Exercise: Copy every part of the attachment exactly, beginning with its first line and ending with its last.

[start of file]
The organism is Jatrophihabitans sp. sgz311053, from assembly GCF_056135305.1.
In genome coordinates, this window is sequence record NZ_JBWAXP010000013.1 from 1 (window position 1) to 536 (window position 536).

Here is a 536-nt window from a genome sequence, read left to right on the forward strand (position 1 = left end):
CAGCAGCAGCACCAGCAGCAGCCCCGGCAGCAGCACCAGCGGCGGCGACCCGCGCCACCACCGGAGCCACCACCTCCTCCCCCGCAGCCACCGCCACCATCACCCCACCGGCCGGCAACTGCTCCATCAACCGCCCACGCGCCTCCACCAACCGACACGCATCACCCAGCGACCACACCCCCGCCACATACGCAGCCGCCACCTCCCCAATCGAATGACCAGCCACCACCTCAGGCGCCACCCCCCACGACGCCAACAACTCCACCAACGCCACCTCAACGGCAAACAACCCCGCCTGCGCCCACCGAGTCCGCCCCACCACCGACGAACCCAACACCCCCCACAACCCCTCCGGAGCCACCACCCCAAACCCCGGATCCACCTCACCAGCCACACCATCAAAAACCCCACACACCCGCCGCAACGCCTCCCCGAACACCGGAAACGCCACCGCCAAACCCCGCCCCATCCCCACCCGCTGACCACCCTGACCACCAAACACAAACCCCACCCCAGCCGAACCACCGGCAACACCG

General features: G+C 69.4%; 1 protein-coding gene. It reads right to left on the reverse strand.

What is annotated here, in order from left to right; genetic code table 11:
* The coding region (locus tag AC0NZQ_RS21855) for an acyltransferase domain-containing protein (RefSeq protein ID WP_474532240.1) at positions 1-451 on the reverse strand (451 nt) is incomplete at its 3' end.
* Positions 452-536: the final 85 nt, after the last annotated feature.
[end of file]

The organism is Jatrophihabitans sp. sgz311053, from assembly GCF_056135305.1.
In genome coordinates, this window is sequence record NZ_JBWAXP010000013.1 from 1 (window position 1) to 536 (window position 536).

Here is a 536-nt window from a genome sequence, read left to right on the forward strand (position 1 = left end):
CAGCAGCAGCACCAGCAGCAGCCCCGGCAGCAGCACCAGCGGCGGCGACCCGCGCCACCACCGGAGCCACCACCTCCTCCCCCGCAGCCACCGCCACCATCACCCCACCGGCCGGCAACTGCTCCATCAACCGCCCACGCGCCTCCACCAACCGACACGCATCACCCAGCGACCACACCCCCGCCACATACGCAGCCGCCACCTCCCCAATCGAATGACCAGCCACCACCTCAGGCGCCACCCCCCACGACGCCAACAACTCCACCAACGCCACCTCAACGGCAAACAACCCCGCCTGCGCCCACCGAGTCCGCCCCACCACCGACGAACCCAACACCCCCCACAACCCCTCCGGAGCCACCACCCCAAACCCCGGATCCACCTCACCAGCCACACCATCAAAAACCCCACACACCCGCCGCAACGCCTCCCCGAACACCGGAAACGCCACCGCCAAACCCCGCCCCATCCCCACCCGCTGACCACCCTGACCACCAAACACAAACCCCACCCCAGCCGAACCACCGGCAACACCG

General features: G+C 69.4%; 1 protein-coding gene. It reads right to left on the reverse strand.

What is annotated here, in order from left to right; genetic code table 11:
* The coding region (locus tag AC0NZQ_RS21855) for an acyltransferase domain-containing protein (RefSeq protein ID WP_474532240.1) at positions 1-451 on the reverse strand (451 nt) is incomplete at its 3' end.
* Positions 452-536: the final 85 nt, after the last annotated feature.